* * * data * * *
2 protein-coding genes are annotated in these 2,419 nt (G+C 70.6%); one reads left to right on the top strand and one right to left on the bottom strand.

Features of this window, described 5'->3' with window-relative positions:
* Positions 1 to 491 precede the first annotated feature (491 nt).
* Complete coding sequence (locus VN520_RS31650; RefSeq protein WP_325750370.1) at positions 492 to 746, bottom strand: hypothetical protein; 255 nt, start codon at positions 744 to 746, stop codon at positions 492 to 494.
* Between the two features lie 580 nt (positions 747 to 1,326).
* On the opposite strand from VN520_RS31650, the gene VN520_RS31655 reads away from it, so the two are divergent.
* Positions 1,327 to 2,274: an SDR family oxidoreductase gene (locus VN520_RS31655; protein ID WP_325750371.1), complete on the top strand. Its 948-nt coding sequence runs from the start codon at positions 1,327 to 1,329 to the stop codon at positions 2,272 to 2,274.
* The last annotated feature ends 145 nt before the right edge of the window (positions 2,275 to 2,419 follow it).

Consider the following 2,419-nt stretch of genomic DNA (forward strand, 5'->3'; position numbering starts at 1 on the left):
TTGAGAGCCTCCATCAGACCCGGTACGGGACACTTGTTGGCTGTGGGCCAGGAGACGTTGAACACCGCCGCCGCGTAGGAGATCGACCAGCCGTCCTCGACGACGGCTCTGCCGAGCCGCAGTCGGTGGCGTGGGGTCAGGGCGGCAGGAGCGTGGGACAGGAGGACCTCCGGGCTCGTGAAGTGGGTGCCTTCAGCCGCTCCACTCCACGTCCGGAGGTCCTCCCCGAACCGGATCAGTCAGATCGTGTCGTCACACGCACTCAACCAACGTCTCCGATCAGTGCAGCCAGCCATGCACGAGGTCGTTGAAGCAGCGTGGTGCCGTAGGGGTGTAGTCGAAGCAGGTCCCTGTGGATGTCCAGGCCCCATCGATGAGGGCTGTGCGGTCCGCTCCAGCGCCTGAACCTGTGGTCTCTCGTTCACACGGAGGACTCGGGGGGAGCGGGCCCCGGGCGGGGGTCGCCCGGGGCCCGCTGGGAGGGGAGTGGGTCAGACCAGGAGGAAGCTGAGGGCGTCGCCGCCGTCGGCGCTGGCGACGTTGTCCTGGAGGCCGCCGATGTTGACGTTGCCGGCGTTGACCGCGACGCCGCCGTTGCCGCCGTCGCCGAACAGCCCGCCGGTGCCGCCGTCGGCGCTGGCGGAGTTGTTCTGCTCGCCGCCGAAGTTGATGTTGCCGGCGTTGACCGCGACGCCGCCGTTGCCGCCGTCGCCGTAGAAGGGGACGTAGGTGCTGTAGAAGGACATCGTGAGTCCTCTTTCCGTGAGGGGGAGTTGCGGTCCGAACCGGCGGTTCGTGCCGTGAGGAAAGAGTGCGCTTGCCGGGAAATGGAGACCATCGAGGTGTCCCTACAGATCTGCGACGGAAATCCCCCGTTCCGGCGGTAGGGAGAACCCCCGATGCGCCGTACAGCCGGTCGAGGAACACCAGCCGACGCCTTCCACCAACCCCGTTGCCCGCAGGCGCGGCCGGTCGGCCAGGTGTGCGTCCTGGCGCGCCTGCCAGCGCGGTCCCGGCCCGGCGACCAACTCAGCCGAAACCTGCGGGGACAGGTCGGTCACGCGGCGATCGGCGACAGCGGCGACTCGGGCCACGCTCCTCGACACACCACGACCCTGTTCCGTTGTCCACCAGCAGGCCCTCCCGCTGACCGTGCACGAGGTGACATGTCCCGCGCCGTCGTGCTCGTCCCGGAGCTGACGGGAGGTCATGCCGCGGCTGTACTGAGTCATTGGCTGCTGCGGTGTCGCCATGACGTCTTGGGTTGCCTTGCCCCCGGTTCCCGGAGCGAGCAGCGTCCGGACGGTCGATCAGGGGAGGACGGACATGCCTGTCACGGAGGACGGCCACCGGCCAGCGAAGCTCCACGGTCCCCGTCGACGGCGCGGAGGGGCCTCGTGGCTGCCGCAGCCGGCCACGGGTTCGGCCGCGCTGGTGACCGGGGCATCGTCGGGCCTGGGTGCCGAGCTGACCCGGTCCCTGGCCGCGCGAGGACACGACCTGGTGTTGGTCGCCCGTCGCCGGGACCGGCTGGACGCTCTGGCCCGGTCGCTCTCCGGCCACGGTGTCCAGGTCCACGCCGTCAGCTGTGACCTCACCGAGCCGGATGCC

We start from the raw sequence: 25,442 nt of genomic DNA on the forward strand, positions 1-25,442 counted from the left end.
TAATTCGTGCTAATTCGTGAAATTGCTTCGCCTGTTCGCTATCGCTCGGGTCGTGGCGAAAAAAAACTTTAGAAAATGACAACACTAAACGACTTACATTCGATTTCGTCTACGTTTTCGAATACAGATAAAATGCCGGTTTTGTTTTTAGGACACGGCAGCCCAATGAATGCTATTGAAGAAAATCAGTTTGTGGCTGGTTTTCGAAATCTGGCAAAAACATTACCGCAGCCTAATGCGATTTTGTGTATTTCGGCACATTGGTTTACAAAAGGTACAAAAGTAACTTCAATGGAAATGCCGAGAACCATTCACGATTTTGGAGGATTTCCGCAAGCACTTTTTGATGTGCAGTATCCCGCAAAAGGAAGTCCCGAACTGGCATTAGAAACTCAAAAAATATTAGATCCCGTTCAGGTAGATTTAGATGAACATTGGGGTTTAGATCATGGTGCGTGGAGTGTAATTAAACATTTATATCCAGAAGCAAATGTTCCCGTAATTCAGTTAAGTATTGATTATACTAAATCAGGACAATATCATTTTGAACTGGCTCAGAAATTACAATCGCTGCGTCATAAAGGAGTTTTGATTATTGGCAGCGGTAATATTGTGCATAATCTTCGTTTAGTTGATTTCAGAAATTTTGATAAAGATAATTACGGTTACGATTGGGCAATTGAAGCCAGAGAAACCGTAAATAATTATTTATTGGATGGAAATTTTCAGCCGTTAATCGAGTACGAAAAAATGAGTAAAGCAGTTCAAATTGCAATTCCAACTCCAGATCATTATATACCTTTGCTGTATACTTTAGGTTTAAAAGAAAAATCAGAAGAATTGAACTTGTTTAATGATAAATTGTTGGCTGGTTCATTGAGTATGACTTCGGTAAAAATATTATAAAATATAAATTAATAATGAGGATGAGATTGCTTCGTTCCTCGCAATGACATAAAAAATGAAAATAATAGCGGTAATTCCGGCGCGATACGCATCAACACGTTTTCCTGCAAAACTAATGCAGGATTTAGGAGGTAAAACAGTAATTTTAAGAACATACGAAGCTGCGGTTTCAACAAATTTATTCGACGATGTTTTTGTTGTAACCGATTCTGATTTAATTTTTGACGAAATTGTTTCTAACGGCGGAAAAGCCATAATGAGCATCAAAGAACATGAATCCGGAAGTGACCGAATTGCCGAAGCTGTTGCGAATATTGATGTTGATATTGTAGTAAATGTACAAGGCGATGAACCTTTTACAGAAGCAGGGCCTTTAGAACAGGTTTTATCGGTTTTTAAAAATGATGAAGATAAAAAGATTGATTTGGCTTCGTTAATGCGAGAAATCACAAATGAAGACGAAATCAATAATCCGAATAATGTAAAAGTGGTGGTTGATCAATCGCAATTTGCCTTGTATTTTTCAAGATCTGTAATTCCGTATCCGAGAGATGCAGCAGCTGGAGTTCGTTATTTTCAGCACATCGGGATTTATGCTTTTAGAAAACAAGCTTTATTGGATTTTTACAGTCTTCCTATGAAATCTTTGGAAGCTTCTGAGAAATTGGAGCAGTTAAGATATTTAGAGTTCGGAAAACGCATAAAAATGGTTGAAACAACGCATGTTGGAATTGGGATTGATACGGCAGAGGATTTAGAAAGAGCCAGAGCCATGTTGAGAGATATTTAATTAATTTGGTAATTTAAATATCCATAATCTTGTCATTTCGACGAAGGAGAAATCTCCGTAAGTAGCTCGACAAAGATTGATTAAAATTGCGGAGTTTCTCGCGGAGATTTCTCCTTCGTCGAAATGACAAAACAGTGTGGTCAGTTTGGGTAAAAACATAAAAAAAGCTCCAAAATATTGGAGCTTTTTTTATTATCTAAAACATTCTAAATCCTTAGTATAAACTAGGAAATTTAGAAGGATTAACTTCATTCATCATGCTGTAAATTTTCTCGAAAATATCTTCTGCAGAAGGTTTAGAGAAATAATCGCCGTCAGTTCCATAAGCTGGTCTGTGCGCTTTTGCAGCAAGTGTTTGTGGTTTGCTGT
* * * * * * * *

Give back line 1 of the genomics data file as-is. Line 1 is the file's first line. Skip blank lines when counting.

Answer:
2 protein-coding genes are annotated in these 2,419 nt (G+C 70.6%); one reads left to right on the top strand and one right to left on the bottom strand.